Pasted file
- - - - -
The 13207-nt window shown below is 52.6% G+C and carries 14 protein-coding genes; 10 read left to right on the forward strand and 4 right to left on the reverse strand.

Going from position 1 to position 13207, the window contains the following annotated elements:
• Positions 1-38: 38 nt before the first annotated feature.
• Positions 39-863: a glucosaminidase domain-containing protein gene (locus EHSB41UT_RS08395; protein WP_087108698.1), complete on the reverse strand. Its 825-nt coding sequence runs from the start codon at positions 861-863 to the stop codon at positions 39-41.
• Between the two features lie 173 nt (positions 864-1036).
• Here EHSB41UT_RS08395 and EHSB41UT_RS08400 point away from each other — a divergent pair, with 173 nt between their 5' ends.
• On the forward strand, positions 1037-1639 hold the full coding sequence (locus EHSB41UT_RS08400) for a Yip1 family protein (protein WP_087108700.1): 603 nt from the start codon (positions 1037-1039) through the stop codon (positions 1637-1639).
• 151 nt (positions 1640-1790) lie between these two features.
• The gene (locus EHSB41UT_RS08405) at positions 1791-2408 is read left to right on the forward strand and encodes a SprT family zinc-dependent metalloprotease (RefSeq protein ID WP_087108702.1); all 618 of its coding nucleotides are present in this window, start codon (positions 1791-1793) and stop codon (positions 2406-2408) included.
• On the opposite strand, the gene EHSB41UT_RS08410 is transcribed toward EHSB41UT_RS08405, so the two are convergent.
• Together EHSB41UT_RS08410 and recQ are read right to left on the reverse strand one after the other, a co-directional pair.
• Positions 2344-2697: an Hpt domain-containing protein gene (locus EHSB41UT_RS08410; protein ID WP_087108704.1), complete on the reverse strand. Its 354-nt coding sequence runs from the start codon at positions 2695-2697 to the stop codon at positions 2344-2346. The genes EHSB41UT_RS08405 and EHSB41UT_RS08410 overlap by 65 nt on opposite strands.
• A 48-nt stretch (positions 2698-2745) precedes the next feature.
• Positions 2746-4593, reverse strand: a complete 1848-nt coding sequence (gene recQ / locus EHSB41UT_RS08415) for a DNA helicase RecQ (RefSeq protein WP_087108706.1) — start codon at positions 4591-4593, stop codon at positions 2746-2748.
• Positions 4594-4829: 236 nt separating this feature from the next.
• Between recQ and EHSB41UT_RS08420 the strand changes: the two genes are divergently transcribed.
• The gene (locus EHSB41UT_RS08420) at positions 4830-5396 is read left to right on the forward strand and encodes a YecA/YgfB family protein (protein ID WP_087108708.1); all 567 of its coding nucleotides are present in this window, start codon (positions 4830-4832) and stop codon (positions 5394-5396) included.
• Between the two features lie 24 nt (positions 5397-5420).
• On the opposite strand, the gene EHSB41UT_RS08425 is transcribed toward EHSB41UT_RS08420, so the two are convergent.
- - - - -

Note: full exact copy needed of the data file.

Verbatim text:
The 13207-nt window shown below is 52.6% G+C and carries 14 protein-coding genes; 10 read left to right on the forward strand and 4 right to left on the reverse strand.

Going from position 1 to position 13207, the window contains the following annotated elements:
• Positions 1-38: 38 nt before the first annotated feature.
• Positions 39-863: a glucosaminidase domain-containing protein gene (locus EHSB41UT_RS08395; protein WP_087108698.1), complete on the reverse strand. Its 825-nt coding sequence runs from the start codon at positions 861-863 to the stop codon at positions 39-41.
• Between the two features lie 173 nt (positions 864-1036).
• Here EHSB41UT_RS08395 and EHSB41UT_RS08400 point away from each other — a divergent pair, with 173 nt between their 5' ends.
• On the forward strand, positions 1037-1639 hold the full coding sequence (locus EHSB41UT_RS08400) for a Yip1 family protein (protein WP_087108700.1): 603 nt from the start codon (positions 1037-1039) through the stop codon (positions 1637-1639).
• 151 nt (positions 1640-1790) lie between these two features.
• The gene (locus EHSB41UT_RS08405) at positions 1791-2408 is read left to right on the forward strand and encodes a SprT family zinc-dependent metalloprotease (RefSeq protein ID WP_087108702.1); all 618 of its coding nucleotides are present in this window, start codon (positions 1791-1793) and stop codon (positions 2406-2408) included.
• On the opposite strand, the gene EHSB41UT_RS08410 is transcribed toward EHSB41UT_RS08405, so the two are convergent.
• Together EHSB41UT_RS08410 and recQ are read right to left on the reverse strand one after the other, a co-directional pair.
• Positions 2344-2697: an Hpt domain-containing protein gene (locus EHSB41UT_RS08410; protein ID WP_087108704.1), complete on the reverse strand. Its 354-nt coding sequence runs from the start codon at positions 2695-2697 to the stop codon at positions 2344-2346. The genes EHSB41UT_RS08405 and EHSB41UT_RS08410 overlap by 65 nt on opposite strands.
• A 48-nt stretch (positions 2698-2745) precedes the next feature.
• Positions 2746-4593, reverse strand: a complete 1848-nt coding sequence (gene recQ / locus EHSB41UT_RS08415) for a DNA helicase RecQ (RefSeq protein WP_087108706.1) — start codon at positions 4591-4593, stop codon at positions 2746-2748.
• Positions 4594-4829: 236 nt separating this feature from the next.
• Between recQ and EHSB41UT_RS08420 the strand changes: the two genes are divergently transcribed.
• The gene (locus EHSB41UT_RS08420) at positions 4830-5396 is read left to right on the forward strand and encodes a YecA/YgfB family protein (protein ID WP_087108708.1); all 567 of its coding nucleotides are present in this window, start codon (positions 4830-4832) and stop codon (positions 5394-5396) included.
• Between the two features lie 24 nt (positions 5397-5420).
• On the opposite strand, the gene EHSB41UT_RS08425 is transcribed toward EHSB41UT_RS08420, so the two are convergent.